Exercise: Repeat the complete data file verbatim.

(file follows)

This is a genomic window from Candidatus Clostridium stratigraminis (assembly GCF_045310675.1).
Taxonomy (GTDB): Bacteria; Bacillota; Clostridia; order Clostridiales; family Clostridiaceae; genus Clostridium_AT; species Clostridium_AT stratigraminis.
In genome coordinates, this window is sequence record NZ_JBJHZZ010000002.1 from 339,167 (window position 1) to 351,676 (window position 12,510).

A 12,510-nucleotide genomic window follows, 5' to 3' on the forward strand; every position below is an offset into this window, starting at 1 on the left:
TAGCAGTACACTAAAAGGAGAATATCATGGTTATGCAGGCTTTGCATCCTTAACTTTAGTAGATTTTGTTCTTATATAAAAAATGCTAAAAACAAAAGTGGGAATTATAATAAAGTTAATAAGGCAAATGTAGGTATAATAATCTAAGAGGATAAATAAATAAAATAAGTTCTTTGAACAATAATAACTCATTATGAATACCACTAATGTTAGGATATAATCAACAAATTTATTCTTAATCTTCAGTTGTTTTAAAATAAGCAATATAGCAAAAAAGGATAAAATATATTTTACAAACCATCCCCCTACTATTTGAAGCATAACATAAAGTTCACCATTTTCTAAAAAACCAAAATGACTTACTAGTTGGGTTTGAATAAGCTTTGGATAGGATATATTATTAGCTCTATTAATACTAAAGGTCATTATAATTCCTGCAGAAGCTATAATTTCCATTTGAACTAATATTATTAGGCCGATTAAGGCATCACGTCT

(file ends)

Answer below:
This is a genomic window from Candidatus Clostridium stratigraminis (assembly GCF_045310675.1).
Taxonomy (GTDB): Bacteria; Bacillota; Clostridia; order Clostridiales; family Clostridiaceae; genus Clostridium_AT; species Clostridium_AT stratigraminis.
In genome coordinates, this window is sequence record NZ_JBJHZZ010000002.1 from 339,167 (window position 1) to 351,676 (window position 12,510).

A 12,510-nucleotide genomic window follows, 5' to 3' on the forward strand; every position below is an offset into this window, starting at 1 on the left:
TAGCAGTACACTAAAAGGAGAATATCATGGTTATGCAGGCTTTGCATCCTTAACTTTAGTAGATTTTGTTCTTATATAAAAAATGCTAAAAACAAAAGTGGGAATTATAATAAAGTTAATAAGGCAAATGTAGGTATAATAATCTAAGAGGATAAATAAATAAAATAAGTTCTTTGAACAATAATAACTCATTATGAATACCACTAATGTTAGGATATAATCAACAAATTTATTCTTAATCTTCAGTTGTTTTAAAATAAGCAATATAGCAAAAAAGGATAAAATATATTTTACAAACCATCCCCCTACTATTTGAAGCATAACATAAAGTTCACCATTTTCTAAAAAACCAAAATGACTTACTAGTTGGGTTTGAATAAGCTTTGGATAGGATATATTATTAGCTCTATTAATACTAAAGGTCATTATAATTCCTGCAGAAGCTATAATTTCCATTTGAACTAATATTATTAGGCCGATTAAGGCATCACGTCT